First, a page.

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When she's seven years old, Rachel Sarah Weintraub will be dubbed by the media the "Virgin Victim of the Time Tombs' Curse" (4.505). But that's only after she graduates college and travels to Hyperion as part of her graduate dissertation.
No, she's not a child prodigy (that would make her love affair with one of her professors, Dr. Melio Arundez, exponentially creepier). Inside Hyperion's Sphinx, one of the mysterious Time Tombs, Rachel gets cursed with Merlin's sickness and starts aging backwards.
Each night, her memories reset. At first, she plays a tape back to herself, one she recorded where she explains the situation. It's all very Memento or Before I Sleep. Eventually the pain and anguish become too much, and Rachel just goes through every day like she's living it for the first time. Eventually she no longer debates religious philosophy with her father. Instead, she's going to elementary school.
As she gets smaller and smaller, Sol and Sarai adjust their routines to what they were when Rachel was that age: playing with friends at 7, learning to read at 5. Sure, "Rachel was one of those rare children who managed to be cute without becoming self-consciously precious" (4.150) and "friends said that the child combined the best portions of Sarai's sensitivity and Sol's intellect" (4.150), but going through it a second time isn't something her parents really wanted, and not just because they never wanted to change diapers again.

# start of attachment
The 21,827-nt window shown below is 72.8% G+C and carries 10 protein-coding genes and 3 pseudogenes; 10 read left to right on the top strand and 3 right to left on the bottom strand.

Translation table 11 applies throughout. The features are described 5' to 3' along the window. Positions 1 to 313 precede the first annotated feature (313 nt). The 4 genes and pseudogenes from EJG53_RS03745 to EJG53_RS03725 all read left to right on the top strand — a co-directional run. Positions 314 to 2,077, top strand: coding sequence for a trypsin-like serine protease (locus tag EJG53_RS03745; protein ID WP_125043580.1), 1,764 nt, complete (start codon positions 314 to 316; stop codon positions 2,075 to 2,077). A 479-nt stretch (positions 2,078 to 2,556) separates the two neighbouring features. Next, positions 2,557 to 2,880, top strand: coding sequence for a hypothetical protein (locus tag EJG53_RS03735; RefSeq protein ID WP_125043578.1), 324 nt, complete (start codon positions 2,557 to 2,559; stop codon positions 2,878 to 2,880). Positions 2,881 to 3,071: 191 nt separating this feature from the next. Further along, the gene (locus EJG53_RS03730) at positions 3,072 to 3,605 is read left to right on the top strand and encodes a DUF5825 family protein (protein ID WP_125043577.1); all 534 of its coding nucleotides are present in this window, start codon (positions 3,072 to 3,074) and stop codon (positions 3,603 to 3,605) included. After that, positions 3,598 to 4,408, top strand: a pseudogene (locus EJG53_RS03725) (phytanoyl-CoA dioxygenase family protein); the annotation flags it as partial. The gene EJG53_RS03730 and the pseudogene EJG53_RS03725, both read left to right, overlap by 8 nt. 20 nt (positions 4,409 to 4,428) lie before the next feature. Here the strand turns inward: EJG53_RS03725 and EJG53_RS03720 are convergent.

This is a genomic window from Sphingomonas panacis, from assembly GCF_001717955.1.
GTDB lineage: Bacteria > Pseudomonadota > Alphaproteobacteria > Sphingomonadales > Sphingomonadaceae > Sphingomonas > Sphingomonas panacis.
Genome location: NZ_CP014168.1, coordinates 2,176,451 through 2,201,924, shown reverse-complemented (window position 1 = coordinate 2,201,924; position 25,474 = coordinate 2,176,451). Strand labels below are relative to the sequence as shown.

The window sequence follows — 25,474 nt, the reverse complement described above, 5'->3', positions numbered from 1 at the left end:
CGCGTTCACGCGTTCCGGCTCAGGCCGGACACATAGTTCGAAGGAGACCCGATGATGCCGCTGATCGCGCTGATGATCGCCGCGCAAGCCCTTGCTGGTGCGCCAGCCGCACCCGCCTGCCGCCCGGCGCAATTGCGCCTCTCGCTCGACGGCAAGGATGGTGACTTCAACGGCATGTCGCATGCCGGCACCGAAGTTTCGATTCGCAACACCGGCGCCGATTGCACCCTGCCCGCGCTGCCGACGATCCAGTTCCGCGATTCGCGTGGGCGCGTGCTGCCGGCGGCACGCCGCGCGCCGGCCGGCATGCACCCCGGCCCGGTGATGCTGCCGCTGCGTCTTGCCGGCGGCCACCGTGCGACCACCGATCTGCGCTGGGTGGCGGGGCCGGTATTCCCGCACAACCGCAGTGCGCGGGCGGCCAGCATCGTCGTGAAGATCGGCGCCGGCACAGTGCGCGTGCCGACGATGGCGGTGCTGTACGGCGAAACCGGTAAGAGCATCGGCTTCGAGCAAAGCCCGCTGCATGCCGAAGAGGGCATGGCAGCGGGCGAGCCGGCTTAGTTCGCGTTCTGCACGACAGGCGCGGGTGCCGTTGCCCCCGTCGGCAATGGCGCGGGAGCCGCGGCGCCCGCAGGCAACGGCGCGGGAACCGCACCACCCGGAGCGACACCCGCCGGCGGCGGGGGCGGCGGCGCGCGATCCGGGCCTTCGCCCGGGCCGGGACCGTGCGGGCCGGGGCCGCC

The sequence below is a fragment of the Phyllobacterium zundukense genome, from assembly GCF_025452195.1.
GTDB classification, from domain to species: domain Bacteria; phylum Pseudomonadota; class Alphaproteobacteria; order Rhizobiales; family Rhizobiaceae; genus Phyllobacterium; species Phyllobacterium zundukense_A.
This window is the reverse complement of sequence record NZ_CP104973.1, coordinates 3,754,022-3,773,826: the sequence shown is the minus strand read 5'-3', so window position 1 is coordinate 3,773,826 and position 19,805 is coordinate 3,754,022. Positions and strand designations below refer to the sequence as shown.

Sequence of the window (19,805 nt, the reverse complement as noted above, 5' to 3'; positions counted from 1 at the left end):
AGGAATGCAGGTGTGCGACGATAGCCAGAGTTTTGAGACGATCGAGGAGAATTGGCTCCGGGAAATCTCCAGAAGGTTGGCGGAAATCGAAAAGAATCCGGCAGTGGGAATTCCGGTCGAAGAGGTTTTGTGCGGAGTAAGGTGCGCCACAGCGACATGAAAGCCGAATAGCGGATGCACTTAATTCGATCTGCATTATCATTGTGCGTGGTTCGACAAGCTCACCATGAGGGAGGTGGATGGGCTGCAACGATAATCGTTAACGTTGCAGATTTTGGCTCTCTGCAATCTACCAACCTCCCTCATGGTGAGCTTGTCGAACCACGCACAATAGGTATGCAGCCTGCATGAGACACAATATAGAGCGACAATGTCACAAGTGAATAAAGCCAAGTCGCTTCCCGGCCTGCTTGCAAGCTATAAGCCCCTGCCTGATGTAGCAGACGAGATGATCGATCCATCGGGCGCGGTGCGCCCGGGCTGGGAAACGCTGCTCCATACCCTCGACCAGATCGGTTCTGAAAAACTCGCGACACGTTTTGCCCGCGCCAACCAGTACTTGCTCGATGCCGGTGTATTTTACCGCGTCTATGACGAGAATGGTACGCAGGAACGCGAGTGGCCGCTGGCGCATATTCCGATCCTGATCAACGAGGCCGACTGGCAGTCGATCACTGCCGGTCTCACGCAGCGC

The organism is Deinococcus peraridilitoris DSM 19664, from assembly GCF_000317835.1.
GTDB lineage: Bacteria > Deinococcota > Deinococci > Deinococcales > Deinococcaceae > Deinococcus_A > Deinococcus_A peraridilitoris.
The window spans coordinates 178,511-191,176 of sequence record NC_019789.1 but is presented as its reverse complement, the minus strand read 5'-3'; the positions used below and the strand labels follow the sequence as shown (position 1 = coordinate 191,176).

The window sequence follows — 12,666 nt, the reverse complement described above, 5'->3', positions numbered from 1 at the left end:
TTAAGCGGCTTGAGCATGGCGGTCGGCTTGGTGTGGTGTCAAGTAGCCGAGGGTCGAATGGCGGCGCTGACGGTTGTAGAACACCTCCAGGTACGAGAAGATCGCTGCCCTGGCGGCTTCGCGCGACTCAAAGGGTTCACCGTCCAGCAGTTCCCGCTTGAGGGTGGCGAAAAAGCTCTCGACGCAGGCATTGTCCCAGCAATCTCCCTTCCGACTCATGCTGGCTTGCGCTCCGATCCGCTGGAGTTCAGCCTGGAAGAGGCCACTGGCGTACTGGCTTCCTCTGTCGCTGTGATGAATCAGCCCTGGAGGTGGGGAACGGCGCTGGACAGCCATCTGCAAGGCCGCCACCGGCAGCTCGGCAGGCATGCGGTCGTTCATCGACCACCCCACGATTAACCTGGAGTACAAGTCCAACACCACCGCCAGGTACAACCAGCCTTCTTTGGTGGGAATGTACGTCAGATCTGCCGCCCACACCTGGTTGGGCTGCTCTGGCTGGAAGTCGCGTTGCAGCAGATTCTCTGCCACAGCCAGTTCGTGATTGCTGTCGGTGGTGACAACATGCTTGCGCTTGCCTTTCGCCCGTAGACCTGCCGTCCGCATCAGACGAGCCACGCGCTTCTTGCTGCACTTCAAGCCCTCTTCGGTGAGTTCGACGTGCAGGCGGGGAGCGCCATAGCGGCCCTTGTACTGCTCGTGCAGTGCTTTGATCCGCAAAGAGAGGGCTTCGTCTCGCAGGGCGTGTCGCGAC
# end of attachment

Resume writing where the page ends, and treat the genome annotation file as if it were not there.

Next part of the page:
Rachel is just a few days old when Hyperion ends, and we're anxious to discover what happens when this fateful birthday arrives. She's condemned to be the innocent, as odd as that sounds. God wanted Abraham to sacrifice Isaac, which ol' Abe fully planned to do. Now that Sol plans to the do the same, will God (or something else) step in to save Rachel?
So now we're asking ourselves—what's the point? Is Rachel just here to be a lesson to her doubting, scientific father? Or does she have a character arc of her own—and not one that has her ending up as a zygote?